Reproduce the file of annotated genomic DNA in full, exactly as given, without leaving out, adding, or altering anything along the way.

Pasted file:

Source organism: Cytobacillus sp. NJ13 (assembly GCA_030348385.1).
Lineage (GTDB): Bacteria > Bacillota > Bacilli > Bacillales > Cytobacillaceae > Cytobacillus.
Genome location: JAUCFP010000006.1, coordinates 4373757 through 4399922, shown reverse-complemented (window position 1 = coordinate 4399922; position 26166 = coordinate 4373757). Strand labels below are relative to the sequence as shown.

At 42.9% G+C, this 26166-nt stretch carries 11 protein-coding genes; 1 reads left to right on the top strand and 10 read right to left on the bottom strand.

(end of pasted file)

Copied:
Source organism: Cytobacillus sp. NJ13 (assembly GCA_030348385.1).
Lineage (GTDB): Bacteria > Bacillota > Bacilli > Bacillales > Cytobacillaceae > Cytobacillus.
Genome location: JAUCFP010000006.1, coordinates 4373757 through 4399922, shown reverse-complemented (window position 1 = coordinate 4399922; position 26166 = coordinate 4373757). Strand labels below are relative to the sequence as shown.

At 42.9% G+C, this 26166-nt stretch carries 11 protein-coding genes; 1 reads left to right on the top strand and 10 read right to left on the bottom strand.